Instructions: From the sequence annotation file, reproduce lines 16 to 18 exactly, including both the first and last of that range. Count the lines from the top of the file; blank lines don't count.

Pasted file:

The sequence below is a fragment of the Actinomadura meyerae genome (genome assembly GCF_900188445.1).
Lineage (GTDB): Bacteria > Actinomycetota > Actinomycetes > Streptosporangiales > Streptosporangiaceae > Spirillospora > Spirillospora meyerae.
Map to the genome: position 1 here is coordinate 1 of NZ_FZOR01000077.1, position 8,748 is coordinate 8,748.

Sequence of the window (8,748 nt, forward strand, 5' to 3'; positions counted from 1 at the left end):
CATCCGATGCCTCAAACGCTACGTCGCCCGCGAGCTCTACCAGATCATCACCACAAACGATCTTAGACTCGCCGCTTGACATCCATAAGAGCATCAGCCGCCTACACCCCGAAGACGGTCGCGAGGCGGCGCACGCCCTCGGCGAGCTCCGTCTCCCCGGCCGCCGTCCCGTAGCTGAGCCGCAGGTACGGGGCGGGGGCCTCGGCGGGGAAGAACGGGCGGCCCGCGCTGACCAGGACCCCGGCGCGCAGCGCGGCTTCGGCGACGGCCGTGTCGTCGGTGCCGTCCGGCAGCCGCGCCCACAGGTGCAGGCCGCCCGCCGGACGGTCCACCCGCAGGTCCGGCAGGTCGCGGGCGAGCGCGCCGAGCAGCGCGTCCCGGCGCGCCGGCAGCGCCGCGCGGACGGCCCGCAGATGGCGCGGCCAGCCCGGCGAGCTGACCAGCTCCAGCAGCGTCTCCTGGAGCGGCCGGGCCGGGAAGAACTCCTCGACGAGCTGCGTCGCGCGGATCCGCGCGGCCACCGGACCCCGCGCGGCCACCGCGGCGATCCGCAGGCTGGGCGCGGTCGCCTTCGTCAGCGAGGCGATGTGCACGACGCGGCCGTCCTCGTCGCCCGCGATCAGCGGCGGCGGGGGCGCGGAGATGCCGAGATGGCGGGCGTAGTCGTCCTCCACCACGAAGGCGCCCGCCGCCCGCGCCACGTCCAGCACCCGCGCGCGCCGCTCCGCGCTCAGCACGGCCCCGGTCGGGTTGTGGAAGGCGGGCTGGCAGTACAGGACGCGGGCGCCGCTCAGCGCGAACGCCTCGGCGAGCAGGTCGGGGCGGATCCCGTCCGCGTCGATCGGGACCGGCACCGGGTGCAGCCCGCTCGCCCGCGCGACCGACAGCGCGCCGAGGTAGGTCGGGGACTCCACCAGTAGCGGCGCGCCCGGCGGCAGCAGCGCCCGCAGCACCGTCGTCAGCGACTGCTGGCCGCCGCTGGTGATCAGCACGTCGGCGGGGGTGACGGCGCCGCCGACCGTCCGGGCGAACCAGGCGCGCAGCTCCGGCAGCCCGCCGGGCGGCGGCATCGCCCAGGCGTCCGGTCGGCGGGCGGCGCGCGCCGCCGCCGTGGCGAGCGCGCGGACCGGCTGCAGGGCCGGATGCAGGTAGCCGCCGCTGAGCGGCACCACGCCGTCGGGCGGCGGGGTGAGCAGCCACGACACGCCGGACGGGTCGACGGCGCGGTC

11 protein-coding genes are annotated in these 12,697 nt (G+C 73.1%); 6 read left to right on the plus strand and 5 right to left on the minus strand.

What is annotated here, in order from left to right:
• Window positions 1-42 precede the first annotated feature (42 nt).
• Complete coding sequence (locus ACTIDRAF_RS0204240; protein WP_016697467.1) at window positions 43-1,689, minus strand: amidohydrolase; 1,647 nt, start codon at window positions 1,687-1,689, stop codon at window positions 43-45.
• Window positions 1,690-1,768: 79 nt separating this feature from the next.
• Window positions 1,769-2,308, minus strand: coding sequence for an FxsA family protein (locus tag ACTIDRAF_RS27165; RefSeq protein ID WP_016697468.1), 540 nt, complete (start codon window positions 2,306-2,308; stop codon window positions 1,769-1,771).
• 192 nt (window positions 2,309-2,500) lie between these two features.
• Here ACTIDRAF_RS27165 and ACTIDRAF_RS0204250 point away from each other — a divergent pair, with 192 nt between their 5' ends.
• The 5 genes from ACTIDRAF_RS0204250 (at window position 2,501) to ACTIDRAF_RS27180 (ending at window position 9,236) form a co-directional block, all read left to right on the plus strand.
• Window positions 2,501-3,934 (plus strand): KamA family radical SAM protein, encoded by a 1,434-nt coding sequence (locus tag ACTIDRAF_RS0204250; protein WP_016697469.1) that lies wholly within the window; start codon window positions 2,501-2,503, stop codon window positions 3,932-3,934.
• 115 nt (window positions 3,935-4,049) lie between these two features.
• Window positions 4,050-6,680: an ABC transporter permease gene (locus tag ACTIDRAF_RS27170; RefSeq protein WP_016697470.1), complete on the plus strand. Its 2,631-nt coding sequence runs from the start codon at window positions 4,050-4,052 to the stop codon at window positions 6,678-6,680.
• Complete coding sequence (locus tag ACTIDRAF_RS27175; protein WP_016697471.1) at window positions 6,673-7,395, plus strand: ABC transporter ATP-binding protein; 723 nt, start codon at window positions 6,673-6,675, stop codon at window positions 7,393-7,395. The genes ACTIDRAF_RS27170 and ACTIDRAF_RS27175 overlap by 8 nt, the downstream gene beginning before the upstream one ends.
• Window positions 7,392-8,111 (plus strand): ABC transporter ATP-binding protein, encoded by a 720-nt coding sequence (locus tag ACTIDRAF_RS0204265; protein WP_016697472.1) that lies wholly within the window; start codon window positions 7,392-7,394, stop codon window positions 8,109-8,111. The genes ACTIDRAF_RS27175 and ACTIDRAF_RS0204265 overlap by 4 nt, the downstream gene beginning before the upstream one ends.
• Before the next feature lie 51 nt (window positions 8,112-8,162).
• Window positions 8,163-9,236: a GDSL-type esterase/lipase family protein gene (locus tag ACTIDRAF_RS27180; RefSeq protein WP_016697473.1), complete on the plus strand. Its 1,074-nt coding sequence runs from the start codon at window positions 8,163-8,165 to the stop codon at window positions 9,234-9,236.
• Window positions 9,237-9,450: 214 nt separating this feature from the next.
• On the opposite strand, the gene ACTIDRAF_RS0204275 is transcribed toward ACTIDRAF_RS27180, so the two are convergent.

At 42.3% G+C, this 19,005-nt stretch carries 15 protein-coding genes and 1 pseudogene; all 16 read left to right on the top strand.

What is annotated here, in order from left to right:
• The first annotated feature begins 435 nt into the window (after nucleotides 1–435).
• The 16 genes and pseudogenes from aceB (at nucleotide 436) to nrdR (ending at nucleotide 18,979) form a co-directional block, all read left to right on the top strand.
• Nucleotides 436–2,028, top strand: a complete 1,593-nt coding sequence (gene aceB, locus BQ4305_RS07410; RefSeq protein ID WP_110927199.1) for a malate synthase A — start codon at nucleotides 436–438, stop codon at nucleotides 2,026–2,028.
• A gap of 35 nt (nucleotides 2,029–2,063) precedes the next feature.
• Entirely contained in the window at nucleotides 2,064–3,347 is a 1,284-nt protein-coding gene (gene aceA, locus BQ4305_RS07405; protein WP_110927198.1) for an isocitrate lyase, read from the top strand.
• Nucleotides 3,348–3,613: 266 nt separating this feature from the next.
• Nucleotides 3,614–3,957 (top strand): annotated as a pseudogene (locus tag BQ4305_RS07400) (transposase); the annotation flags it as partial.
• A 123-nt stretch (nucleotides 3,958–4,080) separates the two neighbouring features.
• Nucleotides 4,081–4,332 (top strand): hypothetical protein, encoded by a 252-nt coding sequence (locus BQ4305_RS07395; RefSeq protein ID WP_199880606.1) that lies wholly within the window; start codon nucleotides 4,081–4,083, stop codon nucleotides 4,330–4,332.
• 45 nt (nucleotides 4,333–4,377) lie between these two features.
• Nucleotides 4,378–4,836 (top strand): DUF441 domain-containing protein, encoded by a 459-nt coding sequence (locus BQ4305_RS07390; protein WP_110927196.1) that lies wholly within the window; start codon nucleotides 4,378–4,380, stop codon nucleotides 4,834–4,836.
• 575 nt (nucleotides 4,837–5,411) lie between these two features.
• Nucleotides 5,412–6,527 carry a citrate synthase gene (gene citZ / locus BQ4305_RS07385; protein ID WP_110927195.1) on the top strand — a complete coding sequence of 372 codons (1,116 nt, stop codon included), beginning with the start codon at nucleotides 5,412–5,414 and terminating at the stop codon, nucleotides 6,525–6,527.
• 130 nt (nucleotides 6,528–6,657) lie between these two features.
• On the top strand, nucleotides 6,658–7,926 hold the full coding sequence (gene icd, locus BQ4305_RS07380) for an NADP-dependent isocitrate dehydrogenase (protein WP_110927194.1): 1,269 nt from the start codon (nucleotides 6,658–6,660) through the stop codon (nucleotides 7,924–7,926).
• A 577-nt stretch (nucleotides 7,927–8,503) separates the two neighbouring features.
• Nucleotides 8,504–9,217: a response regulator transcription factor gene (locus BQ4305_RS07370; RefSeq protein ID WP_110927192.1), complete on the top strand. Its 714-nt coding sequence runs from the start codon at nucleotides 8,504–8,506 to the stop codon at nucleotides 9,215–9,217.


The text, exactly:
• 115 nt (window positions 3,935-4,049) lie between these two features.
• Window positions 4,050-6,680: an ABC transporter permease gene (locus tag ACTIDRAF_RS27170; RefSeq protein WP_016697470.1), complete on the plus strand. Its 2,631-nt coding sequence runs from the start codon at window positions 4,050-4,052 to the stop codon at window positions 6,678-6,680.
• Complete coding sequence (locus tag ACTIDRAF_RS27175; protein WP_016697471.1) at window positions 6,673-7,395, plus strand: ABC transporter ATP-binding protein; 723 nt, start codon at window positions 6,673-6,675, stop codon at window positions 7,393-7,395. The genes ACTIDRAF_RS27170 and ACTIDRAF_RS27175 overlap by 8 nt, the downstream gene beginning before the upstream one ends.